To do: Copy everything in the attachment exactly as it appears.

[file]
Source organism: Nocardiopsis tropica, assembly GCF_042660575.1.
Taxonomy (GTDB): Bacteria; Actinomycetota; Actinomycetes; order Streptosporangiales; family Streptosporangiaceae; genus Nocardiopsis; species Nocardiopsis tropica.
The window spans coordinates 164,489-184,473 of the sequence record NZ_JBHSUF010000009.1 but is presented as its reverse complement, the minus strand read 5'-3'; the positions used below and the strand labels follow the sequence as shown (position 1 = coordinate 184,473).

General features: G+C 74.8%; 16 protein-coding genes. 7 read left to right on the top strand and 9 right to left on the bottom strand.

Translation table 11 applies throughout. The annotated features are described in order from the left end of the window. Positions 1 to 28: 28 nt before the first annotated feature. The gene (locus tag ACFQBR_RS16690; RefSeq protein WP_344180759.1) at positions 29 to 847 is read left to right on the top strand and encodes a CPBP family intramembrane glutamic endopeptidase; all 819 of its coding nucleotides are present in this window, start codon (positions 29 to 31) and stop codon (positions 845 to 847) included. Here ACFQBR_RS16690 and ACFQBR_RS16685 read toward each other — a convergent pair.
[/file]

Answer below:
Source organism: Nocardiopsis tropica, assembly GCF_042660575.1.
Taxonomy (GTDB): Bacteria; Actinomycetota; Actinomycetes; order Streptosporangiales; family Streptosporangiaceae; genus Nocardiopsis; species Nocardiopsis tropica.
The window spans coordinates 164,489-184,473 of the sequence record NZ_JBHSUF010000009.1 but is presented as its reverse complement, the minus strand read 5'-3'; the positions used below and the strand labels follow the sequence as shown (position 1 = coordinate 184,473).

General features: G+C 74.8%; 16 protein-coding genes. 7 read left to right on the top strand and 9 right to left on the bottom strand.

Translation table 11 applies throughout. The annotated features are described in order from the left end of the window. Positions 1 to 28: 28 nt before the first annotated feature. The gene (locus tag ACFQBR_RS16690; RefSeq protein WP_344180759.1) at positions 29 to 847 is read left to right on the top strand and encodes a CPBP family intramembrane glutamic endopeptidase; all 819 of its coding nucleotides are present in this window, start codon (positions 29 to 31) and stop codon (positions 845 to 847) included. Here ACFQBR_RS16690 and ACFQBR_RS16685 read toward each other — a convergent pair.